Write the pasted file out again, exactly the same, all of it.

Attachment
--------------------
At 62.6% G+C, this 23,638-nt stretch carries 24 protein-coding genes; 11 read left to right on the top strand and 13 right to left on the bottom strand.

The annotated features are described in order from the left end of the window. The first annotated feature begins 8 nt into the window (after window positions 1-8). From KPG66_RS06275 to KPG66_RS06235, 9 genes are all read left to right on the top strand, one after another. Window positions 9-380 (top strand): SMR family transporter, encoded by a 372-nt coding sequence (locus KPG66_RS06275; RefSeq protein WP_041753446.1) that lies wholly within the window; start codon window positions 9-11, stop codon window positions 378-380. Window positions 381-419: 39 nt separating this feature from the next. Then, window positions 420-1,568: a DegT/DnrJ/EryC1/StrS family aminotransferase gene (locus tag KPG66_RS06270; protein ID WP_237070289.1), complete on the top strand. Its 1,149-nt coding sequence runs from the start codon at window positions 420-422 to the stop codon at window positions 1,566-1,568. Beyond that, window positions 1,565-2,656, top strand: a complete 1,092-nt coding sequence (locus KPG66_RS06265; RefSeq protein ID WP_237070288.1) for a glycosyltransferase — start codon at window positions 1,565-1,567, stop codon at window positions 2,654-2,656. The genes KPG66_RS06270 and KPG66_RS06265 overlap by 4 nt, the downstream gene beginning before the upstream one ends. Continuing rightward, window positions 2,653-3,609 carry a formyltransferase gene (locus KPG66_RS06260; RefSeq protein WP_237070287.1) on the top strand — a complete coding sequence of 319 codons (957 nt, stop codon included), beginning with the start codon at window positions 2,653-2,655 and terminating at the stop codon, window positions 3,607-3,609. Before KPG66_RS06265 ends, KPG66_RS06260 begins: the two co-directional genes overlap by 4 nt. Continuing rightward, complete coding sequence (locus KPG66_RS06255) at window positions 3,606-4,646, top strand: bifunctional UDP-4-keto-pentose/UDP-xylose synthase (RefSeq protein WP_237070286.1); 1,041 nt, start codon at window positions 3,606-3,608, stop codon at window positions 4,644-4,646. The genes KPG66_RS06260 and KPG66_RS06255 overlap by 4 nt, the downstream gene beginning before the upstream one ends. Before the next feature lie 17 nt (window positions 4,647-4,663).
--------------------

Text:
At 62.6% G+C, this 23,638-nt stretch carries 24 protein-coding genes; 11 read left to right on the top strand and 13 right to left on the bottom strand.

The annotated features are described in order from the left end of the window. The first annotated feature begins 8 nt into the window (after window positions 1-8). From KPG66_RS06275 to KPG66_RS06235, 9 genes are all read left to right on the top strand, one after another. Window positions 9-380 (top strand): SMR family transporter, encoded by a 372-nt coding sequence (locus KPG66_RS06275; RefSeq protein WP_041753446.1) that lies wholly within the window; start codon window positions 9-11, stop codon window positions 378-380. Window positions 381-419: 39 nt separating this feature from the next. Then, window positions 420-1,568: a DegT/DnrJ/EryC1/StrS family aminotransferase gene (locus tag KPG66_RS06270; protein ID WP_237070289.1), complete on the top strand. Its 1,149-nt coding sequence runs from the start codon at window positions 420-422 to the stop codon at window positions 1,566-1,568. Beyond that, window positions 1,565-2,656, top strand: a complete 1,092-nt coding sequence (locus KPG66_RS06265; RefSeq protein ID WP_237070288.1) for a glycosyltransferase — start codon at window positions 1,565-1,567, stop codon at window positions 2,654-2,656. The genes KPG66_RS06270 and KPG66_RS06265 overlap by 4 nt, the downstream gene beginning before the upstream one ends. Continuing rightward, window positions 2,653-3,609 carry a formyltransferase gene (locus KPG66_RS06260; RefSeq protein WP_237070287.1) on the top strand — a complete coding sequence of 319 codons (957 nt, stop codon included), beginning with the start codon at window positions 2,653-2,655 and terminating at the stop codon, window positions 3,607-3,609. Before KPG66_RS06265 ends, KPG66_RS06260 begins: the two co-directional genes overlap by 4 nt. Continuing rightward, complete coding sequence (locus KPG66_RS06255) at window positions 3,606-4,646, top strand: bifunctional UDP-4-keto-pentose/UDP-xylose synthase (RefSeq protein WP_237070286.1); 1,041 nt, start codon at window positions 3,606-3,608, stop codon at window positions 4,644-4,646. The genes KPG66_RS06260 and KPG66_RS06255 overlap by 4 nt, the downstream gene beginning before the upstream one ends. Before the next feature lie 17 nt (window positions 4,647-4,663).